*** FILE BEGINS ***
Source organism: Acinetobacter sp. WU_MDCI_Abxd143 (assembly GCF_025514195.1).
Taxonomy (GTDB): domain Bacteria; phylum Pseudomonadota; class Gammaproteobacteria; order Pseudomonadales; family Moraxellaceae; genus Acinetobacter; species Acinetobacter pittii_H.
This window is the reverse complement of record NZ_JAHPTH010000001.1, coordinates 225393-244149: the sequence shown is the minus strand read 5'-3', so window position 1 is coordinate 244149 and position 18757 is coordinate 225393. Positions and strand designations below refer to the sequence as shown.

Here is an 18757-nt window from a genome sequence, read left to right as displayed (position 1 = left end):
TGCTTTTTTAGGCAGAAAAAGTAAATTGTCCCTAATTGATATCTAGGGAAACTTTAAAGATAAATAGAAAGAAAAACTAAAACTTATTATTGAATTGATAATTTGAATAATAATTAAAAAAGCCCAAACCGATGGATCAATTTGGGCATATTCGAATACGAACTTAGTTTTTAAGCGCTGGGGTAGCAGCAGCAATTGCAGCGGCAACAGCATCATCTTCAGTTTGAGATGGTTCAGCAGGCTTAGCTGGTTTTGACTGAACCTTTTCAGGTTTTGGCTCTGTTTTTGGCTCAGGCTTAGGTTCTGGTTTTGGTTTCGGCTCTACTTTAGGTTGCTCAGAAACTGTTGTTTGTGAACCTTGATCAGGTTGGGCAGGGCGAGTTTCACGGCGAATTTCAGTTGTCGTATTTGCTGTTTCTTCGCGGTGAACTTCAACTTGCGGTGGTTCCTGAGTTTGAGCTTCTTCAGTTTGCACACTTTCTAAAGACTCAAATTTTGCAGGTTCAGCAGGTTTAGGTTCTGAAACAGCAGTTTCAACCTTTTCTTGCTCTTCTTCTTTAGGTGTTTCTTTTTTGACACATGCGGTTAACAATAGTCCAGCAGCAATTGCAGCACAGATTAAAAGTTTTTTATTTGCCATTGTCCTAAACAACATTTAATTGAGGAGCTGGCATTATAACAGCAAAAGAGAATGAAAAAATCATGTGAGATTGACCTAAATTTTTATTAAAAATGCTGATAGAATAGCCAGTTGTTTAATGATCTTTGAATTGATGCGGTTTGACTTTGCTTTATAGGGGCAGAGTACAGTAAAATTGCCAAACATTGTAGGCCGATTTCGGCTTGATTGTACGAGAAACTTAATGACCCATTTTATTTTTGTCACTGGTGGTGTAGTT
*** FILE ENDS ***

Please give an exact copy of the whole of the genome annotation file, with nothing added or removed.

Source organism: Acinetobacter sp. WU_MDCI_Abxd143 (assembly GCF_025514195.1).
Taxonomy (GTDB): domain Bacteria; phylum Pseudomonadota; class Gammaproteobacteria; order Pseudomonadales; family Moraxellaceae; genus Acinetobacter; species Acinetobacter pittii_H.
This window is the reverse complement of record NZ_JAHPTH010000001.1, coordinates 225393-244149: the sequence shown is the minus strand read 5'-3', so window position 1 is coordinate 244149 and position 18757 is coordinate 225393. Positions and strand designations below refer to the sequence as shown.

Here is an 18757-nt window from a genome sequence, read left to right as displayed (position 1 = left end):
TGCTTTTTTAGGCAGAAAAAGTAAATTGTCCCTAATTGATATCTAGGGAAACTTTAAAGATAAATAGAAAGAAAAACTAAAACTTATTATTGAATTGATAATTTGAATAATAATTAAAAAAGCCCAAACCGATGGATCAATTTGGGCATATTCGAATACGAACTTAGTTTTTAAGCGCTGGGGTAGCAGCAGCAATTGCAGCGGCAACAGCATCATCTTCAGTTTGAGATGGTTCAGCAGGCTTAGCTGGTTTTGACTGAACCTTTTCAGGTTTTGGCTCTGTTTTTGGCTCAGGCTTAGGTTCTGGTTTTGGTTTCGGCTCTACTTTAGGTTGCTCAGAAACTGTTGTTTGTGAACCTTGATCAGGTTGGGCAGGGCGAGTTTCACGGCGAATTTCAGTTGTCGTATTTGCTGTTTCTTCGCGGTGAACTTCAACTTGCGGTGGTTCCTGAGTTTGAGCTTCTTCAGTTTGCACACTTTCTAAAGACTCAAATTTTGCAGGTTCAGCAGGTTTAGGTTCTGAAACAGCAGTTTCAACCTTTTCTTGCTCTTCTTCTTTAGGTGTTTCTTTTTTGACACATGCGGTTAACAATAGTCCAGCAGCAATTGCAGCACAGATTAAAAGTTTTTTATTTGCCATTGTCCTAAACAACATTTAATTGAGGAGCTGGCATTATAACAGCAAAAGAGAATGAAAAAATCATGTGAGATTGACCTAAATTTTTATTAAAAATGCTGATAGAATAGCCAGTTGTTTAATGATCTTTGAATTGATGCGGTTTGACTTTGCTTTATAGGGGCAGAGTACAGTAAAATTGCCAAACATTGTAGGCCGATTTCGGCTTGATTGTACGAGAAACTTAATGACCCATTTTATTTTTGTCACTGGTGGTGTAGTT